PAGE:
Narmer’s Palette (Egyptian Museum)

Having just returned from a 12-day tour of Egypt, I want to share some of our photos in upcoming posts, beginning with some from the Egyptian Museum in Cairo.

One of the very significant displays considered to be “of major artistic and historical importance” (Illustrated Guide to the Egyptian Museum, eds. Bongioanni and Croce, p. 28, discussed in “Protodynastic and Predynastic Periods”) is the Narmer Palette. This votive tablet “is the earliest record from Egypt (Chronicle of the Pharaohs, Clayton, p.18).

Gary Byers wrote:

More than 100 years ago, archaeologists excavated an ancient Egyptian temple in the Upper Egyptian city of Hierakonpolis. Here they discovered a stone palette used to grind cosmetics, with carving on both sides. One side had the picture of a man wearing the crown of Upper Egypt, and the other side had a man wearing the crown of Lower Egypt. Scholars decided the picture on each side was the same man, and his name was Narmer. This was the earliest representation of anyone wearing the crowns of both Upper and Lower Egypt. It suggests that this was the first king of a united Egypt.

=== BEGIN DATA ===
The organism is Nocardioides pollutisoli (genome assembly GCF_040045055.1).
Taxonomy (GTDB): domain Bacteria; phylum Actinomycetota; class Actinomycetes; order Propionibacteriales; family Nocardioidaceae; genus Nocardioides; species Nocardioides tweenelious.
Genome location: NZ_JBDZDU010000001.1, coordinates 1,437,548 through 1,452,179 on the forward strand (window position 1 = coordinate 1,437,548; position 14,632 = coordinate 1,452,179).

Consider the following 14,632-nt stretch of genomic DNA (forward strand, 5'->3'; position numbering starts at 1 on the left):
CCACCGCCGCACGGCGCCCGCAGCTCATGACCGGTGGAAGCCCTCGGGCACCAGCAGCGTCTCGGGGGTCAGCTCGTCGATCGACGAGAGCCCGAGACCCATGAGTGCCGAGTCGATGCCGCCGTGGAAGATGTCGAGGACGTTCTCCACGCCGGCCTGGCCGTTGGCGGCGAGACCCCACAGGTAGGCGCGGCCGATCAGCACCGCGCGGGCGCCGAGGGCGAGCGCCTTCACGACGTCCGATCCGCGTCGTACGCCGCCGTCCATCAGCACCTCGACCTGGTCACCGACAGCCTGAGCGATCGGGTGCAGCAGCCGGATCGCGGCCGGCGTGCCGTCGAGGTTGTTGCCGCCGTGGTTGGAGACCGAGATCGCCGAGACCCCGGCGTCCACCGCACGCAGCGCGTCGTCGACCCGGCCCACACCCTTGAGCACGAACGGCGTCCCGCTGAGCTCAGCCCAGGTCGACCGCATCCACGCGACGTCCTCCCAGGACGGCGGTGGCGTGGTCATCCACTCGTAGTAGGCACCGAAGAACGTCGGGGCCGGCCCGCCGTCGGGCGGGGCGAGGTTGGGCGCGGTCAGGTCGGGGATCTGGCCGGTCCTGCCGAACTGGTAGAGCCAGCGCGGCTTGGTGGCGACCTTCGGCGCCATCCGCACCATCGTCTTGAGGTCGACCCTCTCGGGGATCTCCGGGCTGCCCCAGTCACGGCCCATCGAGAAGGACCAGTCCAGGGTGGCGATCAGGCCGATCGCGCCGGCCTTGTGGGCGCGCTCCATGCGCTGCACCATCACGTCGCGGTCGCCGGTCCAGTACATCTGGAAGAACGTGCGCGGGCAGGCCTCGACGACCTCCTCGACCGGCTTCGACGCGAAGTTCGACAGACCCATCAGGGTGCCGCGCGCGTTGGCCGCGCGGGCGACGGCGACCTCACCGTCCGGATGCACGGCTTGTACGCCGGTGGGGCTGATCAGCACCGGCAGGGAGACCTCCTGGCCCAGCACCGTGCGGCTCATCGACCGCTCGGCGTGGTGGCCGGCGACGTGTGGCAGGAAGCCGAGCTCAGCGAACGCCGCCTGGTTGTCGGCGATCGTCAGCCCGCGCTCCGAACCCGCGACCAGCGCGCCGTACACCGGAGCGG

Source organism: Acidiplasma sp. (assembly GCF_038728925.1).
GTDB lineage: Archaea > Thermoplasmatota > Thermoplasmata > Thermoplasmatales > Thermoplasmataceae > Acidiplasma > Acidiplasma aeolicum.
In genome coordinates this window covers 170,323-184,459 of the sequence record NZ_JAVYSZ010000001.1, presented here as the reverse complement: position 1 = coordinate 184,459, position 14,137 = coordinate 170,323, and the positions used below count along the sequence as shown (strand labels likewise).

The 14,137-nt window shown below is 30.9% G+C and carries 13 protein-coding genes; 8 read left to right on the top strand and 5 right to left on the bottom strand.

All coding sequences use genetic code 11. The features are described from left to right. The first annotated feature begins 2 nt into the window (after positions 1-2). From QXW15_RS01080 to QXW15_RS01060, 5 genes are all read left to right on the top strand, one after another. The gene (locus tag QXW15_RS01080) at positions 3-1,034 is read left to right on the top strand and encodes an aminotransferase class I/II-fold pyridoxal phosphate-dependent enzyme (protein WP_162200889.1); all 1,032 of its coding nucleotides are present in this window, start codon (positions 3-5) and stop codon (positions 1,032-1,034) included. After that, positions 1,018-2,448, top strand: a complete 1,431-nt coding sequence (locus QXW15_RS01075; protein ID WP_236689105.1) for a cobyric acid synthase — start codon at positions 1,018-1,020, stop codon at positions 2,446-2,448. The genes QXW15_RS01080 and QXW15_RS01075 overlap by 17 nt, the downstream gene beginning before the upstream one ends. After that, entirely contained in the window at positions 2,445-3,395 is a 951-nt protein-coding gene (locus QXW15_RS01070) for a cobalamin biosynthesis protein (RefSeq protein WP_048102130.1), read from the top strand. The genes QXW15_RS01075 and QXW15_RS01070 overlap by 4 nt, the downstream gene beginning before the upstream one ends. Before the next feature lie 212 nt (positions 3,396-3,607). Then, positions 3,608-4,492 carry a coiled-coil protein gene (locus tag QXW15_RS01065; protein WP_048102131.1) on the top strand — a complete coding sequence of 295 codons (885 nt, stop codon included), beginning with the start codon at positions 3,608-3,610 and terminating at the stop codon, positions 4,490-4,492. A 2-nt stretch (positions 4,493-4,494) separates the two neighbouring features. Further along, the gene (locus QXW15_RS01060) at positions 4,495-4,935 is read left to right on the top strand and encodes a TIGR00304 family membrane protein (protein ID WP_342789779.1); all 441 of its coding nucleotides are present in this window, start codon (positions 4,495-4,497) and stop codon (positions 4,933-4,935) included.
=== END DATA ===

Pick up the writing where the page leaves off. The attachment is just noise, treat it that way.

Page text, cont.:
Byers, G. A. (2003). The Scorpion King. Bible and Spade, 15(3), 28.

The Narmer Palette. Photo ©Leon Mauldin. Egyptian Museum.

The hieroglyphs of the royal name are a mud fish depicted horizontally above a vertical chisel, read as the name of Narmer (Chronicles, 18). He is shown in as wearing the White Crown of Upper Egypt (the hedjet) and the Red Crown of Lower Egypt (dishret), indicating that he is now king of both lands, i.e., the unification of the country is commemorated. Narmer is presented as a victorious king, smiting a prisoner with his mace. This became an icon of majesty from ancient Egyptian history down to Roman times.

At the top are facing heads of the cow-faced goddess Hathor. The Horus falcon is depicted in front of Narmer.

On the obverse of the Palette the king is escorted by officials towards two rows of decapitated corpses.

Obverse of the Narmer Palette. Photo ©Leon Mauldin. Egyptian Museum.

Click images for larger view.

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